Both developed and developing countries are battling with a legacy of land contamination issues, often unknowingly. Even though contamination may be present, people remain on the land where they produce food and drink water, since they are either unaware of the contamination or cannot afford to move to healthier areas. While these issues may differ from country to country, the detection and monitoring of the extent of it are of utmost importance to human and environmental health. The session will illustrate the effect of soil pollution on human and environmental health in South Africa and the use of bio-indicators as an alternative, more affordable pollution detection method. It will then focus on the challenges and opportunities associated with gathering existing data and making it publicly available for decision-making in Belgium. A discussion will conclude the session on ideas for the way forward and the establishment of Soil Health Centres for monitoring and improving soil quality.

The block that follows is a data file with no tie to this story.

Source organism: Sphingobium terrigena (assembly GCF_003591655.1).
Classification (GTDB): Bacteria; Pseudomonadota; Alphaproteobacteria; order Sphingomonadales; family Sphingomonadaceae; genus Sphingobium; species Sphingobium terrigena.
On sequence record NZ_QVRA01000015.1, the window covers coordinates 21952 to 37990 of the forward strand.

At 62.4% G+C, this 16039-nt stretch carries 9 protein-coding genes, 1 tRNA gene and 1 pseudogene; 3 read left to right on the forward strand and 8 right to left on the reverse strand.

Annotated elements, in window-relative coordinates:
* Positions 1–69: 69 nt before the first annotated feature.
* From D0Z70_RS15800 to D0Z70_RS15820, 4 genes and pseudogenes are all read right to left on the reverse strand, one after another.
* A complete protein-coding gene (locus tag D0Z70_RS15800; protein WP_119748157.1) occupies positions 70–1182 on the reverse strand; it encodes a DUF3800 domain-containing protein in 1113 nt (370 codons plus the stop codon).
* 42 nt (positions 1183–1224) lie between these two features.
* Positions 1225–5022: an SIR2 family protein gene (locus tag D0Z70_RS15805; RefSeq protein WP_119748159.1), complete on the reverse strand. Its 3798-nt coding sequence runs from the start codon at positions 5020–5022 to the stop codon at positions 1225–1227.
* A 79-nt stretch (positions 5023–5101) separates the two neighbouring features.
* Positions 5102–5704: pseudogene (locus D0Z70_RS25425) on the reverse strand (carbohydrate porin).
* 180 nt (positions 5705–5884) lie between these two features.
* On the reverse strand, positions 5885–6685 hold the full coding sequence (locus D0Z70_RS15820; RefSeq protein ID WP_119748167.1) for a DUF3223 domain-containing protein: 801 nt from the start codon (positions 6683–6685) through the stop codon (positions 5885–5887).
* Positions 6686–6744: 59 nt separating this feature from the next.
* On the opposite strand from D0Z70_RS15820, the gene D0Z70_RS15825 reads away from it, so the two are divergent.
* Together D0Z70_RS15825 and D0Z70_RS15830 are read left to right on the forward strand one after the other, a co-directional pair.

You may also be interested in the following Lunch Break Forum (LBF) contributions:
–> LBF-04: How to brand soils?
–> LBF-06: Student initiatives in Southern Africa in the fight against land degradation
–> LBF-10: Volunteer Soil Doctors in Thailand
Download the session description here.
Contact: Amy Green